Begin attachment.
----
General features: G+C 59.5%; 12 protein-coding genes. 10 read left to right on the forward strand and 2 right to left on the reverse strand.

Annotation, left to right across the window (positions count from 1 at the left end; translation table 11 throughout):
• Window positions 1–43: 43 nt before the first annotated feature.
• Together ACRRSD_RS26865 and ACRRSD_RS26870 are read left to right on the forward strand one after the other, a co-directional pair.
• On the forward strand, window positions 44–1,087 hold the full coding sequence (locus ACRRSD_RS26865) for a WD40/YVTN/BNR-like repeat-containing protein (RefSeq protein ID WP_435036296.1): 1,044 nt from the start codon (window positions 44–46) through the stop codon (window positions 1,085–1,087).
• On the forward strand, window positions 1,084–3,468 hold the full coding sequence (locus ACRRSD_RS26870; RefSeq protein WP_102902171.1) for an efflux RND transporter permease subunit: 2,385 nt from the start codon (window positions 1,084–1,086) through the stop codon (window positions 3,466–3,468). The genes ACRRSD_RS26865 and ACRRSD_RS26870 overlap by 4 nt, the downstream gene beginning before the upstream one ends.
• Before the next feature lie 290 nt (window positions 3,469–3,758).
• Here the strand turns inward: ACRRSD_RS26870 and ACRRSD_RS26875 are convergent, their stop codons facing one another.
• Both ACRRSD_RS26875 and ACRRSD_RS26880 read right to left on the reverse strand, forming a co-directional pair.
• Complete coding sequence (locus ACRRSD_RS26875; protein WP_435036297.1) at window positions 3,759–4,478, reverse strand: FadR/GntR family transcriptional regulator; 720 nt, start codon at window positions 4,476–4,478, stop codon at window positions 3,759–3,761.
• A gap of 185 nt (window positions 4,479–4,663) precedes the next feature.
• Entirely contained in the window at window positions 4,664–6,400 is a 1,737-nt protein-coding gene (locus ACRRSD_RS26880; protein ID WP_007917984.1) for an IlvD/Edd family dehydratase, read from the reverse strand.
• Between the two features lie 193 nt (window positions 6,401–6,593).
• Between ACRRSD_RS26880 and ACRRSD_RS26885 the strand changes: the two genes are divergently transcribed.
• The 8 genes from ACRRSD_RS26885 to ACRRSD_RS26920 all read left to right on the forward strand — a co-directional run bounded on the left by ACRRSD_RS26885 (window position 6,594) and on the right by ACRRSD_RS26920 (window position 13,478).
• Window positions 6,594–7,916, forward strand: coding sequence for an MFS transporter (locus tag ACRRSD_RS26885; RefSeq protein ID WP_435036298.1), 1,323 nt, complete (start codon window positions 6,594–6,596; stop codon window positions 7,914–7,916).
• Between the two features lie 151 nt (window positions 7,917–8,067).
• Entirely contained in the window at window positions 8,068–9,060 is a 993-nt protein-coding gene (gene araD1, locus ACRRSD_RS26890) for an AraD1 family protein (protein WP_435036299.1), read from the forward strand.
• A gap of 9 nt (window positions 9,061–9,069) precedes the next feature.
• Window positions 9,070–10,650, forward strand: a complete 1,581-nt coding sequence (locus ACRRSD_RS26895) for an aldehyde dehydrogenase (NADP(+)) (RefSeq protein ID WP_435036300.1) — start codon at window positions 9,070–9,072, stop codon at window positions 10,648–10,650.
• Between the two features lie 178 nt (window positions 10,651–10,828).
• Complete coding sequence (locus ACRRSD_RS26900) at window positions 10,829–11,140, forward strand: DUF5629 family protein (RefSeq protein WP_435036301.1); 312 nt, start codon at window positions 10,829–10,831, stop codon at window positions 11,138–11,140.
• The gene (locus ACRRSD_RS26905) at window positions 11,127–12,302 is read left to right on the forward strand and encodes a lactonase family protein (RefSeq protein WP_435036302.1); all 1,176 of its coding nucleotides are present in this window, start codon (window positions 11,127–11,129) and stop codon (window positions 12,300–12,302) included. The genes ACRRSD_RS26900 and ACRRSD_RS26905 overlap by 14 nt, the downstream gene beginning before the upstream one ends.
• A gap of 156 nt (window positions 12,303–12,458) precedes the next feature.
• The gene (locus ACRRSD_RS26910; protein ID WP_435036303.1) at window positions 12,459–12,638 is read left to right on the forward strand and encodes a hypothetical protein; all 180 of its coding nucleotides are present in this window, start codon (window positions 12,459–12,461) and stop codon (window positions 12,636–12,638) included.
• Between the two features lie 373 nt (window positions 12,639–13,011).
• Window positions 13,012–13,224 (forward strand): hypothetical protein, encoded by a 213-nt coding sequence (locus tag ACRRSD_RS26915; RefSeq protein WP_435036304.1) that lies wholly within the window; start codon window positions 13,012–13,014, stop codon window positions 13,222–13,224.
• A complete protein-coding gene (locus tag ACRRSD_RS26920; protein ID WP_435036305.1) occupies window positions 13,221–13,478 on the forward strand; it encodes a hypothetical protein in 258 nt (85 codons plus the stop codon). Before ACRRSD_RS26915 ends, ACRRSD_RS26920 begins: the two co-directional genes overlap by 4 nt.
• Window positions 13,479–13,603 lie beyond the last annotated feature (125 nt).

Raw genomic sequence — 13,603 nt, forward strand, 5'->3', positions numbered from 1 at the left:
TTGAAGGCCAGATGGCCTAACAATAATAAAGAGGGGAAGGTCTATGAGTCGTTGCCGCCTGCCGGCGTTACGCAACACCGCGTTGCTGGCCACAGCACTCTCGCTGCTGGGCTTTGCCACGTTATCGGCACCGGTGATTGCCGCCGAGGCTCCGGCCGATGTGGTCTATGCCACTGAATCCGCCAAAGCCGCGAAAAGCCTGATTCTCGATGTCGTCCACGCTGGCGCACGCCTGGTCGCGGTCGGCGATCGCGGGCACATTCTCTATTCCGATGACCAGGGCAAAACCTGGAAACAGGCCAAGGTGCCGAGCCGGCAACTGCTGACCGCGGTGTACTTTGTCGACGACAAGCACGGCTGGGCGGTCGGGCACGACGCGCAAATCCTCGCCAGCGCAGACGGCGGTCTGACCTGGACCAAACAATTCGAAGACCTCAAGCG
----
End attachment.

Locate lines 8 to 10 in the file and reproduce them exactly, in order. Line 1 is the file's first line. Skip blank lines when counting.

• Here the strand turns inward: ACRRSD_RS26870 and ACRRSD_RS26875 are convergent, their stop codons facing one another.
• Both ACRRSD_RS26875 and ACRRSD_RS26880 read right to left on the reverse strand, forming a co-directional pair.
• Complete coding sequence (locus ACRRSD_RS26875; protein WP_435036297.1) at window positions 3,759–4,478, reverse strand: FadR/GntR family transcriptional regulator; 720 nt, start codon at window positions 4,476–4,478, stop codon at window positions 3,759–3,761.